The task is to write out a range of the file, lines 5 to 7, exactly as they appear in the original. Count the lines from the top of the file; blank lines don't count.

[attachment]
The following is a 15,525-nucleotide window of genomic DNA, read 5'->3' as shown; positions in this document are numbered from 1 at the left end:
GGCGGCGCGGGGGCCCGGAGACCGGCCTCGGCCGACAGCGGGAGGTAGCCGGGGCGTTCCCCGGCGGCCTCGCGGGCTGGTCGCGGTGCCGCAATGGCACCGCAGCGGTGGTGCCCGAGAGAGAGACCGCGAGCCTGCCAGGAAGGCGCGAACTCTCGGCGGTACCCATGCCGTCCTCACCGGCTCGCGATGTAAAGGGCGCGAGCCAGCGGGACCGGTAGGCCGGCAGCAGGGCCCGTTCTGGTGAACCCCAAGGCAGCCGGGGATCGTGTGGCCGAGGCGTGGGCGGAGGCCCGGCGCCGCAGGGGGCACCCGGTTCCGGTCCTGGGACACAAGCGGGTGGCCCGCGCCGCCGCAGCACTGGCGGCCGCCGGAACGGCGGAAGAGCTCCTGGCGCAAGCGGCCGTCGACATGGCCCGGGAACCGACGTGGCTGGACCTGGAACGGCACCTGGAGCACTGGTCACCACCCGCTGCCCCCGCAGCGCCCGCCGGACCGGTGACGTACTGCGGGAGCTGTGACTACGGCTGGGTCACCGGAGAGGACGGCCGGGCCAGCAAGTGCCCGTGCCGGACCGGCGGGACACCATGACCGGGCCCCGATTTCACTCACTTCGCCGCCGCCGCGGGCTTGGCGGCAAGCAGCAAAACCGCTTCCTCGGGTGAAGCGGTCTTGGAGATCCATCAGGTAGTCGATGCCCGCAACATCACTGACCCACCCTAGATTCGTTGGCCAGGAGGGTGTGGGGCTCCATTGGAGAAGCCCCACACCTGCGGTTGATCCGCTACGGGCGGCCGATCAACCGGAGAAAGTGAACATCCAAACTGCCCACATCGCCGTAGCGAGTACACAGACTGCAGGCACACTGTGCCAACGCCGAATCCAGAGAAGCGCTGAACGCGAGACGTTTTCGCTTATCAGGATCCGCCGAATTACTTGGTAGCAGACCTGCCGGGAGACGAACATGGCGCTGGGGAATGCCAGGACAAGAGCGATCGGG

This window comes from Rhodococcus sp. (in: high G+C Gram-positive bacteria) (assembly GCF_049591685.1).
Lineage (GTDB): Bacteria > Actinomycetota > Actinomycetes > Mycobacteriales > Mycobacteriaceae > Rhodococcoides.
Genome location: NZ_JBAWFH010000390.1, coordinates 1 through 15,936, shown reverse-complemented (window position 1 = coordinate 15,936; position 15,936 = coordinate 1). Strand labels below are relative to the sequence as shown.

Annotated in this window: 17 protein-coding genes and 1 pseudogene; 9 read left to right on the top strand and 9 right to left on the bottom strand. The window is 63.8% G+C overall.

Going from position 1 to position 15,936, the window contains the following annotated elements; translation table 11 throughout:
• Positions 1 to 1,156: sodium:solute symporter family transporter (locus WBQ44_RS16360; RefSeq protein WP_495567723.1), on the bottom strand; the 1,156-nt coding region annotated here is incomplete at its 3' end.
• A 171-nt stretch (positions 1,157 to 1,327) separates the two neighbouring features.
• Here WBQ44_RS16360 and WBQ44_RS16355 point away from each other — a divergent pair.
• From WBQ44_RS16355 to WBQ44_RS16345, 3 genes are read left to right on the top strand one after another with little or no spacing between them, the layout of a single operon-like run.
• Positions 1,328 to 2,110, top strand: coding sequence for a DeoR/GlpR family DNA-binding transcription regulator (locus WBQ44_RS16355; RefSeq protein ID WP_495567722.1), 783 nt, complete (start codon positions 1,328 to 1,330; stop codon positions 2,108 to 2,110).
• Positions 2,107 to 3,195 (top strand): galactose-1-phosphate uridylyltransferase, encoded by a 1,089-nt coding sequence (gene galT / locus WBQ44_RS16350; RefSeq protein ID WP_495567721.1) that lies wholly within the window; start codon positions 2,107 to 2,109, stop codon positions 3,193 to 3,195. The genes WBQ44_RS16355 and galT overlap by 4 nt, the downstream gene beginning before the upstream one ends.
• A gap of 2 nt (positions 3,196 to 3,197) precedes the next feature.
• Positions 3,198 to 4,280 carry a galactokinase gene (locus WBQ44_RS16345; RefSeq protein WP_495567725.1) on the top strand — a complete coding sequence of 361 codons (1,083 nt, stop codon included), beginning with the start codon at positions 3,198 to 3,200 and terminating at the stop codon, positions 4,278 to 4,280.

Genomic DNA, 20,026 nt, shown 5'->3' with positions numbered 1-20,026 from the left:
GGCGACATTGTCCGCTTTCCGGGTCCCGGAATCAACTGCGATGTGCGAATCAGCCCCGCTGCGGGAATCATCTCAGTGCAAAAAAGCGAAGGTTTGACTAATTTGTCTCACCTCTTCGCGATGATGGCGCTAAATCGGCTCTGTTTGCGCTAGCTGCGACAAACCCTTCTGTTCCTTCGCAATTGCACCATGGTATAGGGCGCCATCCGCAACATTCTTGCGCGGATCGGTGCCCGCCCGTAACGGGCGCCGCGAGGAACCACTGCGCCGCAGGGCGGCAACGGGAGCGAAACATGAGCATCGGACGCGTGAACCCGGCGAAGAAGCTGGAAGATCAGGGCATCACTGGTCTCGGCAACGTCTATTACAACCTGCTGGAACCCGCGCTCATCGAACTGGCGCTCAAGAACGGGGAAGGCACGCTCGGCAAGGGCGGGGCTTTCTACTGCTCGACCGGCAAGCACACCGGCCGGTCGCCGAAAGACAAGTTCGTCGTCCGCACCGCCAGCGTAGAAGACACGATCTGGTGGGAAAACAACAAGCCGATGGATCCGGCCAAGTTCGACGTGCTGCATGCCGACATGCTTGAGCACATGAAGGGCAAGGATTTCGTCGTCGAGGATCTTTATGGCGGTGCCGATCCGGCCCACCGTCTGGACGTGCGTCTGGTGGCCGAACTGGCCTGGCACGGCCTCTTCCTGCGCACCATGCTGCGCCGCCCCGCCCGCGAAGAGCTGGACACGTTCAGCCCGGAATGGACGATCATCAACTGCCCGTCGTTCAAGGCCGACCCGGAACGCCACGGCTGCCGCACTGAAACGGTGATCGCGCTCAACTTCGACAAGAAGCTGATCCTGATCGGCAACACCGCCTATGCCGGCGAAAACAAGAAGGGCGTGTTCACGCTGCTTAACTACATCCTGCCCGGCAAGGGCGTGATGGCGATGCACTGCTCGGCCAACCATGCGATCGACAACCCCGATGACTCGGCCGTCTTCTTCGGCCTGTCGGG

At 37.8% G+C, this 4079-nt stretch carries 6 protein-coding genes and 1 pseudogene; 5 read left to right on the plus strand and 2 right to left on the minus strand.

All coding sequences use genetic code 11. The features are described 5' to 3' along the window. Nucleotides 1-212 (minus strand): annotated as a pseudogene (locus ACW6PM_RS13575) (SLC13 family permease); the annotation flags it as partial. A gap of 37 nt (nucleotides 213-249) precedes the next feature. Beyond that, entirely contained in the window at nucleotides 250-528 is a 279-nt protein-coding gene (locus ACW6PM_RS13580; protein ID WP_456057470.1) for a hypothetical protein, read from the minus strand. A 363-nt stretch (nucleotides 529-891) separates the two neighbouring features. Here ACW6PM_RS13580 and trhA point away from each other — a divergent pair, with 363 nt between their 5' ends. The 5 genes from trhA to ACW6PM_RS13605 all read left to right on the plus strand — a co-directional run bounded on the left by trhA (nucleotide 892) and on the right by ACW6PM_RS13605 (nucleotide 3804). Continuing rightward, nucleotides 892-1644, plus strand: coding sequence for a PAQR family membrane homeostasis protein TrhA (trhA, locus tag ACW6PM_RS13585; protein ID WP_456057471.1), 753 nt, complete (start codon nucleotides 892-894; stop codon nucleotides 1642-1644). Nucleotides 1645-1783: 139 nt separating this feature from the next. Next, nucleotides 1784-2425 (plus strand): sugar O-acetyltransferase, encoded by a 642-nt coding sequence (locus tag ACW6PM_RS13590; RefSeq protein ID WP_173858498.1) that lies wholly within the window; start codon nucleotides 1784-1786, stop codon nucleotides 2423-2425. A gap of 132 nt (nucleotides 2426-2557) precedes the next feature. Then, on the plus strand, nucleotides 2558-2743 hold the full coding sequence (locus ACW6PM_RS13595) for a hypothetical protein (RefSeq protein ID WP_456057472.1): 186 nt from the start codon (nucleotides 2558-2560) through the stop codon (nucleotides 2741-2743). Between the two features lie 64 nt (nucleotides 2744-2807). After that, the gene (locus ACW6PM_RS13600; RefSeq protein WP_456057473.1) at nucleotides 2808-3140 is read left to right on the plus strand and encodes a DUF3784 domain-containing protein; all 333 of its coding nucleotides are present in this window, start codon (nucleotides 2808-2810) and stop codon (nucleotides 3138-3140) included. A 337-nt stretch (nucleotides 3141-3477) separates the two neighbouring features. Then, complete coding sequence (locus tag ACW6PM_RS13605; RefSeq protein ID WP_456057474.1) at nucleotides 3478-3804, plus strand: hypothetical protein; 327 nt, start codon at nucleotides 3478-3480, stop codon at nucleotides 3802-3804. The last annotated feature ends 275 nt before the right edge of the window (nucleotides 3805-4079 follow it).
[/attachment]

Genome location: NZ_JBAWFH010000390.1, coordinates 1 through 15,936, shown reverse-complemented (window position 1 = coordinate 15,936; position 15,936 = coordinate 1). Strand labels below are relative to the sequence as shown.

Annotated in this window: 17 protein-coding genes and 1 pseudogene; 9 read left to right on the top strand and 9 right to left on the bottom strand. The window is 63.8% G+C overall.

Going from position 1 to position 15,936, the window contains the following annotated elements; translation table 11 throughout: